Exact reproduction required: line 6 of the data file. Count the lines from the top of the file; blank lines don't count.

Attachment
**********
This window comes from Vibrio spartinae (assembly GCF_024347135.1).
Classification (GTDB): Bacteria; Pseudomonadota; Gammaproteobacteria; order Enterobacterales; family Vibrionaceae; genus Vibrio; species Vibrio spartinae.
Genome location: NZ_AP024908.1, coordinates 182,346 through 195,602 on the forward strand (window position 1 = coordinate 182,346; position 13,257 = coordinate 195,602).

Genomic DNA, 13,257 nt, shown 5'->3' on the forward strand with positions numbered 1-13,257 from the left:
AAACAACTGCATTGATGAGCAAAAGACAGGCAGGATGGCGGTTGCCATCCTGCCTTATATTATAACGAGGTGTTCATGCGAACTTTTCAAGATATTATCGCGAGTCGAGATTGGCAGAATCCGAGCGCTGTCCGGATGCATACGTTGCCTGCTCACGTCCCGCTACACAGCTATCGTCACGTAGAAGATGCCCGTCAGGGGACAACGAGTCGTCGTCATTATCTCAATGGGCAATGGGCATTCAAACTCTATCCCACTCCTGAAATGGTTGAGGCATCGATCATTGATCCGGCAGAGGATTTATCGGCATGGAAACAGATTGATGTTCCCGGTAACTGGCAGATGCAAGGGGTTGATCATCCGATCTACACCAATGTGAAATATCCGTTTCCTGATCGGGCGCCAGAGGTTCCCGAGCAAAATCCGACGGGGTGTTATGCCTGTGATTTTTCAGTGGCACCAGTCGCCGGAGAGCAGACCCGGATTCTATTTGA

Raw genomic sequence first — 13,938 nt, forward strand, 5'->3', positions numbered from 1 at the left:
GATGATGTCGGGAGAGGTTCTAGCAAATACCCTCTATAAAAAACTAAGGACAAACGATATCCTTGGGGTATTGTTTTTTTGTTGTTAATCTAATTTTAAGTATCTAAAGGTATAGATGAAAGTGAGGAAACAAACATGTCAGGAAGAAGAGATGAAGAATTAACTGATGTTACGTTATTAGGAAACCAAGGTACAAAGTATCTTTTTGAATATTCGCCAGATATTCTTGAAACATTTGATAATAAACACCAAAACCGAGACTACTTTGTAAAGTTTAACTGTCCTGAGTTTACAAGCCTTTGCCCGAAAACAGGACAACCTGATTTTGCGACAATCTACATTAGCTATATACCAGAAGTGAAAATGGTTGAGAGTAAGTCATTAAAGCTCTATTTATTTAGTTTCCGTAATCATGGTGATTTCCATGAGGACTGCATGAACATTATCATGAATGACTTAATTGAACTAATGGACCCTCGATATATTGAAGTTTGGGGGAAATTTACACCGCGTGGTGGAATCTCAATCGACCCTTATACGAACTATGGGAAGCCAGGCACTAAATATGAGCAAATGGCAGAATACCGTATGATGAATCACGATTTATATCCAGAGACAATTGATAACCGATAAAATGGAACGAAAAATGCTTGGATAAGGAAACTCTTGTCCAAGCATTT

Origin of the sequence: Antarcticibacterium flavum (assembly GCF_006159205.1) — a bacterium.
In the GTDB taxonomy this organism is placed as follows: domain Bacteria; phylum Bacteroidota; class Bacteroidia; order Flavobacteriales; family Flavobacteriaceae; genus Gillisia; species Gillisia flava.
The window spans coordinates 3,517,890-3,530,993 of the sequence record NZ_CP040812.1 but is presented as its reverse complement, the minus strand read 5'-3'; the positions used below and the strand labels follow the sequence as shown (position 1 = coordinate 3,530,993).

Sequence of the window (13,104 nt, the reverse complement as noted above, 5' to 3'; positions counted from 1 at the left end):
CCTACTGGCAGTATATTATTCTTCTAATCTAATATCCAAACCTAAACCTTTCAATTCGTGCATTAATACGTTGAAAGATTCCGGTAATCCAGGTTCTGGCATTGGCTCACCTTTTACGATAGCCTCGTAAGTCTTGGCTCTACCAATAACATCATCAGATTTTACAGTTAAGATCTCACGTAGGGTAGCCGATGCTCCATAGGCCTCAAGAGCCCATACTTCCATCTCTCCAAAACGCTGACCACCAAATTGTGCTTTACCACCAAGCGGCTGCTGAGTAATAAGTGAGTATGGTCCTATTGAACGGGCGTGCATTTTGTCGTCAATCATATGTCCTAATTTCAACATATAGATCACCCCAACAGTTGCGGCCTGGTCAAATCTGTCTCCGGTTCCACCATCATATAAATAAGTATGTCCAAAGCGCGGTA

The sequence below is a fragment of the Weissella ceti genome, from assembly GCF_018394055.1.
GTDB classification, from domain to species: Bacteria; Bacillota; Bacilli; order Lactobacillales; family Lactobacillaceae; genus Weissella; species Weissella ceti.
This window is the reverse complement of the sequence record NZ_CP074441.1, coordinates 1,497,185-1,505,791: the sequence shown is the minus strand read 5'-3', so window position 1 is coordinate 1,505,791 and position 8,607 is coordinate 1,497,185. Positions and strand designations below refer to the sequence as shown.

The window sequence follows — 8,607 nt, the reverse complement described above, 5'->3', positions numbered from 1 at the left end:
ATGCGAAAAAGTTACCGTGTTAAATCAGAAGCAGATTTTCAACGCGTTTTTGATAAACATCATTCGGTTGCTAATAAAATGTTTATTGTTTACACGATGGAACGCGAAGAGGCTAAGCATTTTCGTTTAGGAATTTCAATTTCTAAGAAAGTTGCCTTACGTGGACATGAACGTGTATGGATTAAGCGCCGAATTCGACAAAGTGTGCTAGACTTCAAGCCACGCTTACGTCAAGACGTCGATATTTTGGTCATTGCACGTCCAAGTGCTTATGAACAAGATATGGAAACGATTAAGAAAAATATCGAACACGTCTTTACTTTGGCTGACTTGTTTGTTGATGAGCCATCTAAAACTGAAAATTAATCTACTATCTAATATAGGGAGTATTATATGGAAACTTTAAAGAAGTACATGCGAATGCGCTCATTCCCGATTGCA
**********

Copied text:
Raw genomic sequence first — 13,938 nt, forward strand, 5'->3', positions numbered from 1 at the left: